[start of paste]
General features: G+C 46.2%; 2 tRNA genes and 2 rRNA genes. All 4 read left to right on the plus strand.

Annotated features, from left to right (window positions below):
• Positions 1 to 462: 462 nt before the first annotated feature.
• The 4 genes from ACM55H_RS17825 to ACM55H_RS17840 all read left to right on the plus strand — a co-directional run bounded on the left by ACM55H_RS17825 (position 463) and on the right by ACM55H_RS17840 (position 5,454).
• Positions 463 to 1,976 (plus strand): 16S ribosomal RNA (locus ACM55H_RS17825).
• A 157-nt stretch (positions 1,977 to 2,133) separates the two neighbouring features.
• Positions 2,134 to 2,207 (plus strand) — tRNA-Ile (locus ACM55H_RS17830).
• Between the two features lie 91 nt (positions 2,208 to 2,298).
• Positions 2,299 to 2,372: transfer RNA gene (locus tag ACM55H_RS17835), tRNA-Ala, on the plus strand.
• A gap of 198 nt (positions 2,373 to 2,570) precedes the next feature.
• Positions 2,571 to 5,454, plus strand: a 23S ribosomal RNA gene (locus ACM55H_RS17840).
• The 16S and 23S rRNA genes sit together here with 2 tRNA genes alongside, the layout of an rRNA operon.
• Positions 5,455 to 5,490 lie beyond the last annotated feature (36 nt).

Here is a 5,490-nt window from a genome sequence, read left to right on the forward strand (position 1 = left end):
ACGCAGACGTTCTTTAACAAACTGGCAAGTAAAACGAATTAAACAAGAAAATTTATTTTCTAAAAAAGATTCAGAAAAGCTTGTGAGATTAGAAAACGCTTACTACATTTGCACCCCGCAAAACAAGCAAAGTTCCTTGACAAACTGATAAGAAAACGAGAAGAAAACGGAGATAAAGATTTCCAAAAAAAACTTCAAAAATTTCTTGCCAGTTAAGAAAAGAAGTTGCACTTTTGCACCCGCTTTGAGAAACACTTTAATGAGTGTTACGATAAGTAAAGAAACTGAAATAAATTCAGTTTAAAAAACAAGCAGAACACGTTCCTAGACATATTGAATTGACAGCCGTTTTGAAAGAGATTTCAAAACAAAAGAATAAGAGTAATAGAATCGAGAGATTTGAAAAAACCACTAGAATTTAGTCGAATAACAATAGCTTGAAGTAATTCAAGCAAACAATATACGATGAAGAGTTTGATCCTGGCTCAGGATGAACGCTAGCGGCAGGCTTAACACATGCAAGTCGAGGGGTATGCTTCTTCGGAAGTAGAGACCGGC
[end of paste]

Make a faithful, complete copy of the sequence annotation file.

General features: G+C 46.2%; 2 tRNA genes and 2 rRNA genes. All 4 read left to right on the plus strand.

Annotated features, from left to right (window positions below):
• Positions 1 to 462: 462 nt before the first annotated feature.
• The 4 genes from ACM55H_RS17825 to ACM55H_RS17840 all read left to right on the plus strand — a co-directional run bounded on the left by ACM55H_RS17825 (position 463) and on the right by ACM55H_RS17840 (position 5,454).
• Positions 463 to 1,976 (plus strand): 16S ribosomal RNA (locus ACM55H_RS17825).
• A 157-nt stretch (positions 1,977 to 2,133) separates the two neighbouring features.
• Positions 2,134 to 2,207 (plus strand) — tRNA-Ile (locus ACM55H_RS17830).
• Between the two features lie 91 nt (positions 2,208 to 2,298).
• Positions 2,299 to 2,372: transfer RNA gene (locus tag ACM55H_RS17835), tRNA-Ala, on the plus strand.
• A gap of 198 nt (positions 2,373 to 2,570) precedes the next feature.
• Positions 2,571 to 5,454, plus strand: a 23S ribosomal RNA gene (locus ACM55H_RS17840).
• The 16S and 23S rRNA genes sit together here with 2 tRNA genes alongside, the layout of an rRNA operon.
• Positions 5,455 to 5,490 lie beyond the last annotated feature (36 nt).

Here is a 5,490-nt window from a genome sequence, read left to right on the forward strand (position 1 = left end):
ACGCAGACGTTCTTTAACAAACTGGCAAGTAAAACGAATTAAACAAGAAAATTTATTTTCTAAAAAAGATTCAGAAAAGCTTGTGAGATTAGAAAACGCTTACTACATTTGCACCCCGCAAAACAAGCAAAGTTCCTTGACAAACTGATAAGAAAACGAGAAGAAAACGGAGATAAAGATTTCCAAAAAAAACTTCAAAAATTTCTTGCCAGTTAAGAAAAGAAGTTGCACTTTTGCACCCGCTTTGAGAAACACTTTAATGAGTGTTACGATAAGTAAAGAAACTGAAATAAATTCAGTTTAAAAAACAAGCAGAACACGTTCCTAGACATATTGAATTGACAGCCGTTTTGAAAGAGATTTCAAAACAAAAGAATAAGAGTAATAGAATCGAGAGATTTGAAAAAACCACTAGAATTTAGTCGAATAACAATAGCTTGAAGTAATTCAAGCAAACAATATACGATGAAGAGTTTGATCCTGGCTCAGGATGAACGCTAGCGGCAGGCTTAACACATGCAAGTCGAGGGGTATGCTTCTTCGGAAGTAGAGACCGGC